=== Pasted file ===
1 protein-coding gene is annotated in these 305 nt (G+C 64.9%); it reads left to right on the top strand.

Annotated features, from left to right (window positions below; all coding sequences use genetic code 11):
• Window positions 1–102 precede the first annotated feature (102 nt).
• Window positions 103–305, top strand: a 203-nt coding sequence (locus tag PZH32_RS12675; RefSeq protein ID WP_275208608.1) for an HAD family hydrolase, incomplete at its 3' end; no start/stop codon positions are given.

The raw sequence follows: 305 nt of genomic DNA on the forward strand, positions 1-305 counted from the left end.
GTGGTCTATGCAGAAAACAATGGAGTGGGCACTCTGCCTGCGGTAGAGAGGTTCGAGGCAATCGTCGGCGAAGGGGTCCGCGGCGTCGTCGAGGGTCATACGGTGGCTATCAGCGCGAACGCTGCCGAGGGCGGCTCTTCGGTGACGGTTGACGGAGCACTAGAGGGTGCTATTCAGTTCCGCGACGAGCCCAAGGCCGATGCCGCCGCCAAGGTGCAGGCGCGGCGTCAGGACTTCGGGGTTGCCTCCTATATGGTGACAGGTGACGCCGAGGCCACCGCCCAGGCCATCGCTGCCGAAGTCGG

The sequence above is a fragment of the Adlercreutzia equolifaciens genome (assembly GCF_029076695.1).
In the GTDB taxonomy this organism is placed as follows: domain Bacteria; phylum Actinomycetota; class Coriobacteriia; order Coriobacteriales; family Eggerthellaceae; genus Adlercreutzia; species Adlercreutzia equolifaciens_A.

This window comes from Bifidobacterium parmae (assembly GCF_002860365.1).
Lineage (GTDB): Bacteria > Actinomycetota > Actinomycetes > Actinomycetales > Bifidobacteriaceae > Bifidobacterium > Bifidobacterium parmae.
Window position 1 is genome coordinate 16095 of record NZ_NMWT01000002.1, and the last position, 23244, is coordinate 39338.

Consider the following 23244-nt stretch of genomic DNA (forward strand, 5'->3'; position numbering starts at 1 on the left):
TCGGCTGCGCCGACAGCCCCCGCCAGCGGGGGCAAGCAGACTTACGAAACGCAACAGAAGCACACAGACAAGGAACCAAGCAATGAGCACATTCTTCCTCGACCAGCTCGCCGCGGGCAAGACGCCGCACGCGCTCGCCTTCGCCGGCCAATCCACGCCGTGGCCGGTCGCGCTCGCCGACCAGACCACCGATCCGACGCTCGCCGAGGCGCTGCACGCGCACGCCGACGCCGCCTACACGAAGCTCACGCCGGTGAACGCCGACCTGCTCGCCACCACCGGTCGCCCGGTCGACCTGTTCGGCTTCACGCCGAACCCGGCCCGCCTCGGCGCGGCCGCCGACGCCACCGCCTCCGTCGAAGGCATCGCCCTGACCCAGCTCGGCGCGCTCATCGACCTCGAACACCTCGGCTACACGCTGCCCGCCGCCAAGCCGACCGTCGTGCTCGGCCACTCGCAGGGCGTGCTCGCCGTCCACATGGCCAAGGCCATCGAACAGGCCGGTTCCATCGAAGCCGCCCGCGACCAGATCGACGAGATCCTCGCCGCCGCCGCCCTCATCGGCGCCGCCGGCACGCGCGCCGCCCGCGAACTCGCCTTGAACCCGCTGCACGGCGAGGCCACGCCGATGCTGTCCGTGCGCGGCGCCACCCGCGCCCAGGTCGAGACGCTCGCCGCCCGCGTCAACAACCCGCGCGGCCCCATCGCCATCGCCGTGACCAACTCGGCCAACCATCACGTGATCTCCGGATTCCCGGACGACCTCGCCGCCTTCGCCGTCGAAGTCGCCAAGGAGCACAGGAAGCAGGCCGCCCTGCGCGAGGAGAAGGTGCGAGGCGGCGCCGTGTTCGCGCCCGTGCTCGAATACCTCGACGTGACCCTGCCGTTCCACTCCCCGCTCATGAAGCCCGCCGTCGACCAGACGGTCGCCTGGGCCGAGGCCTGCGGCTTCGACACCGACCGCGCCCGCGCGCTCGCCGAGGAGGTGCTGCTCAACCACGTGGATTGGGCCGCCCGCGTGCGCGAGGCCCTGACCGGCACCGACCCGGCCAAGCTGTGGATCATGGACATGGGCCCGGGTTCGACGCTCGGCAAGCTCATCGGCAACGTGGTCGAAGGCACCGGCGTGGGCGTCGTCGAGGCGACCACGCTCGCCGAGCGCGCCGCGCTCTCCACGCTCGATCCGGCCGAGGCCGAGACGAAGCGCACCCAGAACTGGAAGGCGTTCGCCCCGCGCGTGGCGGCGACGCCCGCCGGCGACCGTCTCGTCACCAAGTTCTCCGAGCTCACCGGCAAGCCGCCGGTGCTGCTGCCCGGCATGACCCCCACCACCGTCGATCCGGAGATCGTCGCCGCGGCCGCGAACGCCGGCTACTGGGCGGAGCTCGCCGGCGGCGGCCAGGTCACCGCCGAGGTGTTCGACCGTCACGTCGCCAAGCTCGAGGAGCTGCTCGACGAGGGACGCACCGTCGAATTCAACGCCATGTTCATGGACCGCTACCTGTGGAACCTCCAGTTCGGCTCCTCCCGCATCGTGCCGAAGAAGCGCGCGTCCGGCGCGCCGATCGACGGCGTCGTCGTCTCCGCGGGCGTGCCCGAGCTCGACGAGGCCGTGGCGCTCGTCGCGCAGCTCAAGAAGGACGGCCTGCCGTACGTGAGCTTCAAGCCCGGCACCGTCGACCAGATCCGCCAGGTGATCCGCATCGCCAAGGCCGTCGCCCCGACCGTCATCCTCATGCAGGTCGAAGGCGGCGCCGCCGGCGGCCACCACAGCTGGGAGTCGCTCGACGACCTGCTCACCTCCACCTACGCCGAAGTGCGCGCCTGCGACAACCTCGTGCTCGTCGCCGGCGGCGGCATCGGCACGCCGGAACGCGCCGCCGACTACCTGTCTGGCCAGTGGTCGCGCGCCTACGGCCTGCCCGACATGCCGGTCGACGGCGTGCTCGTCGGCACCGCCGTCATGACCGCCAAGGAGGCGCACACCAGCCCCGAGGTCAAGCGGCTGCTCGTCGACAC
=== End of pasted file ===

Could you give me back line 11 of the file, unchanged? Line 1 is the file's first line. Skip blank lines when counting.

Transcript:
Window position 1 is genome coordinate 16095 of record NZ_NMWT01000002.1, and the last position, 23244, is coordinate 39338.